I am still in Cagayan de Oro as of this writing and in my cursory survey of people I met in the Northern Mindanao provinces and in NAIA 3 and Laguindingan Airport, this boy man Duterte has mesmerized the ordinary citizens and even some significant members of the middle class and the upper class. His banners and posters are visible everywhere not to speak of stickers in upper class vehicles. If this were not the Philippines, the Duterte phenomenon would be considered a weird and insane development in human affairs. Why? Because based on his well publicized admissions and information circulated about this boy man Duterte, he is obviously unfit to be President of the Philippines.
Questions for Duterte
But public adulation of this boy man cannot just be ignored. If he were running for the Senate, he could be dismissed as one of those things considering the current composition of the Senate. But he is running for President and the fate of a hundred million Filipinos today and millions of Filipinos of tomorrow would be in his hands for the longest six years of our lives should he be elected President. So everybody should be intelligently involved in the fateful choice of the next President.
Despite my assessment of this boy man Duterte, I maintain an open mind in entertaining the idea I could possibly be mistaken in my perception of him, though the possibility is a stellar parallax away. So here are some questions for Duterte, hoping that with his answers he could clear the air of the overwhelming negatives about him.
1. Since you have publicly admitted several times that you have killed criminals without due process of law, how many criminals have you and your death squads killed in Davao City in that fashion during your incumbency as mayor of your city?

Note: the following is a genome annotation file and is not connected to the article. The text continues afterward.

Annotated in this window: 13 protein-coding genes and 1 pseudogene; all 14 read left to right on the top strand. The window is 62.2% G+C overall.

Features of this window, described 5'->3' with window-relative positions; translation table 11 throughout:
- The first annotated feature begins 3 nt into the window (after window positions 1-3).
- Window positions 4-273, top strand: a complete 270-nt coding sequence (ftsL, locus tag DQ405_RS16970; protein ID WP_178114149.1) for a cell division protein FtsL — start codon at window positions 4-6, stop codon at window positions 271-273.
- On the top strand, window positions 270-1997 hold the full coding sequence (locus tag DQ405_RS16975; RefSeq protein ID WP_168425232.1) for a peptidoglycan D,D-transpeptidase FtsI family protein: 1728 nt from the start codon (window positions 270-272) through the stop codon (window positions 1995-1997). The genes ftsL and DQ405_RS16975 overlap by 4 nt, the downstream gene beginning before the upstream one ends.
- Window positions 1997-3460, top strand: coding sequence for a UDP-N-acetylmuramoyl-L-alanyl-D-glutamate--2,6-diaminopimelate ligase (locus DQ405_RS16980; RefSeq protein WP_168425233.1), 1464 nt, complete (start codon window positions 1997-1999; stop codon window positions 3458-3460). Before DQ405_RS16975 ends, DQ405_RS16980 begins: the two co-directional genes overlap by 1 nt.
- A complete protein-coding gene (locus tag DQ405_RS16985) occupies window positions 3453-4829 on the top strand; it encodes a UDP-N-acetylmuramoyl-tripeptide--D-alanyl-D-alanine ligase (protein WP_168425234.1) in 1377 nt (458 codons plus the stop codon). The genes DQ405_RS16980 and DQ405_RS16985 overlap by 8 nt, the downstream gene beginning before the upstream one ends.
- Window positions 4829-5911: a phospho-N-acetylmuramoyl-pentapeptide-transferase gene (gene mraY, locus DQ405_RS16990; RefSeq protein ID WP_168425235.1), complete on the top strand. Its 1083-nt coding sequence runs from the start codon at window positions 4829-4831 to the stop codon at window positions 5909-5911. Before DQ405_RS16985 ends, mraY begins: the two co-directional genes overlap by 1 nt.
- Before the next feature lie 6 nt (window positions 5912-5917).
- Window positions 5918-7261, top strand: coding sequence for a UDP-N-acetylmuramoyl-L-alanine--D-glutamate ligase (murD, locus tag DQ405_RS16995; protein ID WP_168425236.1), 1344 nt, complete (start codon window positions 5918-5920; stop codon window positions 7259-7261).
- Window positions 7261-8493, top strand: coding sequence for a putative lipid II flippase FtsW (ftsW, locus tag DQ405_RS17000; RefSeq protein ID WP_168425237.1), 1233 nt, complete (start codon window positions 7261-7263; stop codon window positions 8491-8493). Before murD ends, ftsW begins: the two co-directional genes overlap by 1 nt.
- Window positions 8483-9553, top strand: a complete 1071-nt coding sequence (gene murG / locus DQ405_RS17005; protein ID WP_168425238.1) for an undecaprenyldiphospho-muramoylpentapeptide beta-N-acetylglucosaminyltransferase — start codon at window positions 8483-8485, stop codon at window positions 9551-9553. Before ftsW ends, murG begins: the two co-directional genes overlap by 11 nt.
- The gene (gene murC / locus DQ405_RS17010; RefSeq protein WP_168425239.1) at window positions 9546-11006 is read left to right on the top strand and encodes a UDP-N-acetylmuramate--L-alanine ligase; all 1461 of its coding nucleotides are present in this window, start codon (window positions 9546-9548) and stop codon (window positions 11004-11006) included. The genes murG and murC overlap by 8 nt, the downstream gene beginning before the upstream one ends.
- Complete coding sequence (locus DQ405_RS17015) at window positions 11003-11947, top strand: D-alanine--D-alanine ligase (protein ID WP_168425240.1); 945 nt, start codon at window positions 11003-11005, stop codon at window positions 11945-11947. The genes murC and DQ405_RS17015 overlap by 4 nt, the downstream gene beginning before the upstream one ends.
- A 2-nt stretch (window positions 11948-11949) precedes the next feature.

2. Of the many that you killed, how many of them were poor and defenseless?
3. Have you killed any rich and powerful person in your city who was a criminal – like a land grabber, a drug lord, a rice smuggler, a tax evader, a gun runner, a crooked politician, to mention a few?
4. You claim that Davao City is the safest city in the country, why does it hold one of the top five highest records of criminality in the whole country?
5. If Davao City is the safest city in our country, why is it considered the murder capital of the Philippines?
6. If Davao City has a record of many unsolved crimes, what then were you doing as mayor of your city?
7. One of the most colorful figures of your City was Councilor Jun Pala. Was his murderer ever caught?
8. Is it true, as suspected by many in your city, that you were the mastermind in the murder of Jun Pala?
9. Is it true that you were behind the killing of two media persons who were critical of you in your city, as some people in your city suspect?
10. Is it true that the Ampatuans of Maguindanao who are facing murder charges are your friends?
11. If they are, is this the reason why they have mansions in your city which were found to have cache of arms and ammunitions as well as stocks of money, as reported by media?
12. As a lawyer you should know that holding unlicensed firearms and ammunitions are criminal offenses, why did you not help in prosecuting the Ampatuans in your city?
13. As a lawyer why do you insist on killing people without due process?
14. Why don’t you surrender your diploma and license as a lawyer since you do not believe in due process?
15. If you could not clean Davao City of criminality in your 15 years stint as mayor, how could you get rid of criminality in our country in six months as you keep on proclaiming?
16. Many policemen in the country are abusing their powers today and will you have a criminal police force in every town in our country since you will allow them to kill criminals at will?
17. In the course of your campaign speech in the North, you told your audience that you will allow them to kill criminals without criminal liability, so is it your aim to have a population of criminals in the country since killing is prohibited by law?
18. The military men are killing Lumads and rebels at will in Mindanao, so you will have more killers in the military since you free them from any criminal liability?
There are more questions for Duterte in my next column since every time he opens his mouth it’s a miracle if he does not commit a mistake.